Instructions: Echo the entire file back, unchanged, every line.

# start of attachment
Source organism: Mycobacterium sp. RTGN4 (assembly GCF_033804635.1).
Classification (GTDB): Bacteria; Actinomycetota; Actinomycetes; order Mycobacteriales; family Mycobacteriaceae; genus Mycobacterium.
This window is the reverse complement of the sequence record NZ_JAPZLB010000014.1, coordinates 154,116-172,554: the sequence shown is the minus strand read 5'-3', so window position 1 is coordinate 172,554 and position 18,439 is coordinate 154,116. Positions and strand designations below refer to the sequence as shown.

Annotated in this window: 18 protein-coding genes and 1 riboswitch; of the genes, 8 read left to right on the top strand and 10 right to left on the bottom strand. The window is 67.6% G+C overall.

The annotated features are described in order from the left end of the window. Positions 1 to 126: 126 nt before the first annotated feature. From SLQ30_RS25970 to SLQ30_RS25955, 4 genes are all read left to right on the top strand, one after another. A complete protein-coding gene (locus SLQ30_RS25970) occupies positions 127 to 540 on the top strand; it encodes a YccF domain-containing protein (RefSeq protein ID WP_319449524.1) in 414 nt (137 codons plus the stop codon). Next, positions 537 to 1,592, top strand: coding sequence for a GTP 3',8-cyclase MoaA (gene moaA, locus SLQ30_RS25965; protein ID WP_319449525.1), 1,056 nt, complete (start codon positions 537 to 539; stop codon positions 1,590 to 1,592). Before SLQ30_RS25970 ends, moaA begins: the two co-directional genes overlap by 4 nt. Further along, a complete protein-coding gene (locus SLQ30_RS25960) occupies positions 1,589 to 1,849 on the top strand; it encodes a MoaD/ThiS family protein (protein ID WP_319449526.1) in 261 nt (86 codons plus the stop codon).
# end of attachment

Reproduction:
Source organism: Mycobacterium sp. RTGN4 (assembly GCF_033804635.1).
Classification (GTDB): Bacteria; Actinomycetota; Actinomycetes; order Mycobacteriales; family Mycobacteriaceae; genus Mycobacterium.
This window is the reverse complement of the sequence record NZ_JAPZLB010000014.1, coordinates 154,116-172,554: the sequence shown is the minus strand read 5'-3', so window position 1 is coordinate 172,554 and position 18,439 is coordinate 154,116. Positions and strand designations below refer to the sequence as shown.

Annotated in this window: 18 protein-coding genes and 1 riboswitch; of the genes, 8 read left to right on the top strand and 10 right to left on the bottom strand. The window is 67.6% G+C overall.

The annotated features are described in order from the left end of the window. Positions 1 to 126: 126 nt before the first annotated feature. From SLQ30_RS25970 to SLQ30_RS25955, 4 genes are all read left to right on the top strand, one after another. A complete protein-coding gene (locus SLQ30_RS25970) occupies positions 127 to 540 on the top strand; it encodes a YccF domain-containing protein (RefSeq protein ID WP_319449524.1) in 414 nt (137 codons plus the stop codon). Next, positions 537 to 1,592, top strand: coding sequence for a GTP 3',8-cyclase MoaA (gene moaA, locus SLQ30_RS25965; protein ID WP_319449525.1), 1,056 nt, complete (start codon positions 537 to 539; stop codon positions 1,590 to 1,592). Before SLQ30_RS25970 ends, moaA begins: the two co-directional genes overlap by 4 nt. Further along, a complete protein-coding gene (locus SLQ30_RS25960) occupies positions 1,589 to 1,849 on the top strand; it encodes a MoaD/ThiS family protein (protein ID WP_319449526.1) in 261 nt (86 codons plus the stop codon).